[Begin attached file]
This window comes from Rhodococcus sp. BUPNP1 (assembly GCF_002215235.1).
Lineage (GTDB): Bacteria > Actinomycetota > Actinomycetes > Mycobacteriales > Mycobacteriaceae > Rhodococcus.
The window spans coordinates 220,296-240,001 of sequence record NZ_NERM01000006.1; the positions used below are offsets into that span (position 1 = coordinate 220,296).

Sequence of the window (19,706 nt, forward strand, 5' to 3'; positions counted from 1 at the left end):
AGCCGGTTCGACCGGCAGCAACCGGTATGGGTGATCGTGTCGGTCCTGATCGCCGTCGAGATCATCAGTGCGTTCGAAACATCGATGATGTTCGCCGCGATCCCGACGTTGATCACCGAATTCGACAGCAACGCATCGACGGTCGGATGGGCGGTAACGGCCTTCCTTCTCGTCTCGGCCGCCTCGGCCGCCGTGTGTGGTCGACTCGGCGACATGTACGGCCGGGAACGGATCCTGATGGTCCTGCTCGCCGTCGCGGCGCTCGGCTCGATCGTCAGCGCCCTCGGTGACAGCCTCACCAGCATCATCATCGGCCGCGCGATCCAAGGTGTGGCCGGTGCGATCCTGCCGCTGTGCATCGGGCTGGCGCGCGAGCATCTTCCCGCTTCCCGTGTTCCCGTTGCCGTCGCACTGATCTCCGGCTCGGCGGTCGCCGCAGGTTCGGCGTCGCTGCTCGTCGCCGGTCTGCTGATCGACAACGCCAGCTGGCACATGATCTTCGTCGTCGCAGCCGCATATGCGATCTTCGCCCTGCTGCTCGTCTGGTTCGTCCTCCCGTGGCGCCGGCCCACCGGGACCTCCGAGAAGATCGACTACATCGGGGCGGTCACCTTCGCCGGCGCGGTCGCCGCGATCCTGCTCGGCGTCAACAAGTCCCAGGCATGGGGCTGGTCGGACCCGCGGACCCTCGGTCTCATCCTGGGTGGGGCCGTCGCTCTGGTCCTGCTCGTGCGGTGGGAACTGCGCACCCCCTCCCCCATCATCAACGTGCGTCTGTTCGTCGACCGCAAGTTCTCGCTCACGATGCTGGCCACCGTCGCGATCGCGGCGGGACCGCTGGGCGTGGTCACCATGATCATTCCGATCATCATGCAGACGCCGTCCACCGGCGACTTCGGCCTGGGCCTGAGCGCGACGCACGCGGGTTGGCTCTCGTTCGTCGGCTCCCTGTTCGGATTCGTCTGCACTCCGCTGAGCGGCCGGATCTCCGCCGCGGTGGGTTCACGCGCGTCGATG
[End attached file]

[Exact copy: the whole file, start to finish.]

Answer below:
This window comes from Rhodococcus sp. BUPNP1 (assembly GCF_002215235.1).
Lineage (GTDB): Bacteria > Actinomycetota > Actinomycetes > Mycobacteriales > Mycobacteriaceae > Rhodococcus.
The window spans coordinates 220,296-240,001 of sequence record NZ_NERM01000006.1; the positions used below are offsets into that span (position 1 = coordinate 220,296).

Sequence of the window (19,706 nt, forward strand, 5' to 3'; positions counted from 1 at the left end):
AGCCGGTTCGACCGGCAGCAACCGGTATGGGTGATCGTGTCGGTCCTGATCGCCGTCGAGATCATCAGTGCGTTCGAAACATCGATGATGTTCGCCGCGATCCCGACGTTGATCACCGAATTCGACAGCAACGCATCGACGGTCGGATGGGCGGTAACGGCCTTCCTTCTCGTCTCGGCCGCCTCGGCCGCCGTGTGTGGTCGACTCGGCGACATGTACGGCCGGGAACGGATCCTGATGGTCCTGCTCGCCGTCGCGGCGCTCGGCTCGATCGTCAGCGCCCTCGGTGACAGCCTCACCAGCATCATCATCGGCCGCGCGATCCAAGGTGTGGCCGGTGCGATCCTGCCGCTGTGCATCGGGCTGGCGCGCGAGCATCTTCCCGCTTCCCGTGTTCCCGTTGCCGTCGCACTGATCTCCGGCTCGGCGGTCGCCGCAGGTTCGGCGTCGCTGCTCGTCGCCGGTCTGCTGATCGACAACGCCAGCTGGCACATGATCTTCGTCGTCGCAGCCGCATATGCGATCTTCGCCCTGCTGCTCGTCTGGTTCGTCCTCCCGTGGCGCCGGCCCACCGGGACCTCCGAGAAGATCGACTACATCGGGGCGGTCACCTTCGCCGGCGCGGTCGCCGCGATCCTGCTCGGCGTCAACAAGTCCCAGGCATGGGGCTGGTCGGACCCGCGGACCCTCGGTCTCATCCTGGGTGGGGCCGTCGCTCTGGTCCTGCTCGTGCGGTGGGAACTGCGCACCCCCTCCCCCATCATCAACGTGCGTCTGTTCGTCGACCGCAAGTTCTCGCTCACGATGCTGGCCACCGTCGCGATCGCGGCGGGACCGCTGGGCGTGGTCACCATGATCATTCCGATCATCATGCAGACGCCGTCCACCGGCGACTTCGGCCTGGGCCTGAGCGCGACGCACGCGGGTTGGCTCTCGTTCGTCGGCTCCCTGTTCGGATTCGTCTGCACTCCGCTGAGCGGCCGGATCTCCGCCGCGGTGGGTTCACGCGCGTCGATG